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Approaching Iron Overload from A New Angle
Children's Hospital Oakland Research Institute Collaboration Reveals Mechanism Central to Iron Homeostasis

May 14, 2012 – In a landmark study appearing this week in the online Early Edition of the Proceedings of the National Academy of Sciences (PNAS), CHORI Senior Scientist Elizabeth Theil, PhD and her collaborators at Hunter College/ Graduate Center City University of New York and Case Western Reserve University demonstrate for the first time that ferrous iron (Fe2+) binds directly to a ribonucleic (RNA) complex to result in a conformational change that ultimately increases iron synthesis. The study not only has profound implications on our fundamental understanding of how Fe2+ and other metal ions interact with RNA, but also provides a potential model for treating iron-overload and for targeting viruses that use similar mechanisms to bind to RNA.

"We have known for a long time that if you give iron to a cell, or to a person for that matter, it increases the synthesis of ferritin, the nano-molecule responsible for both storing and releasing iron in the body," says Dr. Theil. "Now we know how that happens."

“The results of our study clearly illustrate for the first time the basic genetic mechanism behind iron homeostasis, or how the body protects itself from excess iron.”



"The results of our study clearly illustrate for the first time the basic genetic mechanism behind iron homeostasis, or how the body protects itself from excess iron."

Excess iron is particularly problematic for patients with conditions like sickle cell disease (SCD) or thalassemia, which often require blood transfusions as part of regular treatment. While these transfusions are lifesaving, they also cause a build up of iron in the body.

"Normally, the body produces balanced amounts of repressor protein and activator proteins and mRNA to have just the right amount of ferritin to collect and store and manage the iron in the body's cells," says Dr. Theil. "When you start treating patients with transfusions, we are creating iron in concentrations that are way outside the normal range of what the body is used to managing. The existing mechanisms just do not have the range to fully respond to hypertransfusion iron overload."

“When you start treating patients with transfusions, we are creating iron in concentrations that are way outside the normal range of what the body is used to managing.”
Current iron overload treatments rely on chelation therapy to bind with the excess iron and remove it from the body. Dr. Theil's study, however, has the potential to provide a vital new tool for the treatment of iron overload.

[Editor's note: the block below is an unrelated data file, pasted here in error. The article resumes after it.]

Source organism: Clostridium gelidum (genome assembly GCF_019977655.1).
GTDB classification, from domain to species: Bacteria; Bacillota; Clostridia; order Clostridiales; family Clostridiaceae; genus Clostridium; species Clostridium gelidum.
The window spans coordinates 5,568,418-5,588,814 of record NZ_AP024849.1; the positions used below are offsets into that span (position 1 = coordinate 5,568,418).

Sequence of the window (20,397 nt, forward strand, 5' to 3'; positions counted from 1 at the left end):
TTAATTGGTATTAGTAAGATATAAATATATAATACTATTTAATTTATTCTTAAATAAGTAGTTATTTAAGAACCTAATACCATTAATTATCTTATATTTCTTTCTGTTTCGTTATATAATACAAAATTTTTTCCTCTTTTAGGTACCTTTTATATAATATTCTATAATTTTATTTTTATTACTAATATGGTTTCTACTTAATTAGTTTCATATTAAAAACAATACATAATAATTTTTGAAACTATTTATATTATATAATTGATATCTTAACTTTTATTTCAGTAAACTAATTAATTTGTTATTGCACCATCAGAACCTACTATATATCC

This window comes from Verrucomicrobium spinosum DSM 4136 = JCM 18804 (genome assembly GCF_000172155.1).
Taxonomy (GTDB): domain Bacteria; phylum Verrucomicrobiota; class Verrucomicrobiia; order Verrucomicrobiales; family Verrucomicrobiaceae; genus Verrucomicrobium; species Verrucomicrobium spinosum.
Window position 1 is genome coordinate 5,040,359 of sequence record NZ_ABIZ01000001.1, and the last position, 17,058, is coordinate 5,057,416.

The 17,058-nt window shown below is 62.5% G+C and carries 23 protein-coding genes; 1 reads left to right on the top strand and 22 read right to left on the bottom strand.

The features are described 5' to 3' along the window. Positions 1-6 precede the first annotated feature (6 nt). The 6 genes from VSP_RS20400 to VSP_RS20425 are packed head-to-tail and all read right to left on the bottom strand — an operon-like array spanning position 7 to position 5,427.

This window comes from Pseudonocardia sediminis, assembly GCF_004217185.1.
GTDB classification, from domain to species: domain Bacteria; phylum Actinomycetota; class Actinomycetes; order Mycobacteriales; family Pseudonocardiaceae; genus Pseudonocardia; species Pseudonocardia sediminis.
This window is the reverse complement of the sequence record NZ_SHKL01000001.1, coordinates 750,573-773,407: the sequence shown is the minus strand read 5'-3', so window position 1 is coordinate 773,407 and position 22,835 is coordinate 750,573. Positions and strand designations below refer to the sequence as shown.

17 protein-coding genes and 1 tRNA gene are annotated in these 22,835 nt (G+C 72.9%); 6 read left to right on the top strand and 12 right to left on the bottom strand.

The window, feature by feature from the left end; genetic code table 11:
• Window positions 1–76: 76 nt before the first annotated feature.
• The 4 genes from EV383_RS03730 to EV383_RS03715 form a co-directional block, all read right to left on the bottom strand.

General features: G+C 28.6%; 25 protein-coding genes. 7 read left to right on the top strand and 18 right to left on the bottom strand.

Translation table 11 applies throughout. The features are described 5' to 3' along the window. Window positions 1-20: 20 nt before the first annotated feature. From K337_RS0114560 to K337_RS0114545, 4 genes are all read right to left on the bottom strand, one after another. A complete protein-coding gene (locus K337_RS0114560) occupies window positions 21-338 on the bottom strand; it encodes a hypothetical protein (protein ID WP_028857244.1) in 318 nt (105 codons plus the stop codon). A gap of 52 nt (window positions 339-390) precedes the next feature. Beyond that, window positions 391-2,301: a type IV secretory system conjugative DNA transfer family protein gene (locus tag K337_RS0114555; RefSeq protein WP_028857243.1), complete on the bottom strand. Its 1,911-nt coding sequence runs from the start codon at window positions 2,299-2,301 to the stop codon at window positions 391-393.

Researchers have known that the increased synthesis of ferritin observed in cells, animals and people involved a noncoding riboregulator in messenger RNA (mRNA) called the iron-responsive element, or IRE, which binds a protein that prevents ferritin synthesis. In the current study, Dr. Theil and her colleagues added Fe2+ in solution to an IRE-RNA complex, which caused conformational changes at two critical protein-binding sites.
"This conformational change effectively switches off the protein that inhibits ferritin synthesis and pulls on the protein that activates ferritin synthesis. The end result is increased ferritin production," says Dr. Theil.

Increasing ferritin production in patients with iron overload would increase the body's ability to mange and the store the iron itself, providing an even longer window before chelation therapy would be required.

While further studies are required to confirm the safety and efficacy of this approach, the study illustrates for the first time the exact mechanism by which iron (Fe2+) increases ferritin production. The study also provides a novel model for controlling viral RNAs that use similar mechanisms.

"Using this model, we could study the mRNA structure of a particular virus in order to develop drugs that would interact with the mRNA to modify the virus's ability to produce a particular protein; that would stop the virus from reproducing and stop the virus infection," says Dr. Theil.

At a minimum, the study provides fundamental knew knowledge about how iron in particular, but metals in general, interact with mRNA, and opens up whole new avenues of research.

“Understanding the basic principle that we clearly demonstrate here - that mRNA can bind to different proteins, depending on whether metabolic iron is bound to it – is a whole new approach that needs to be fully exploited and understood.”

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Thursday, May 17, 2012 2:29 PM

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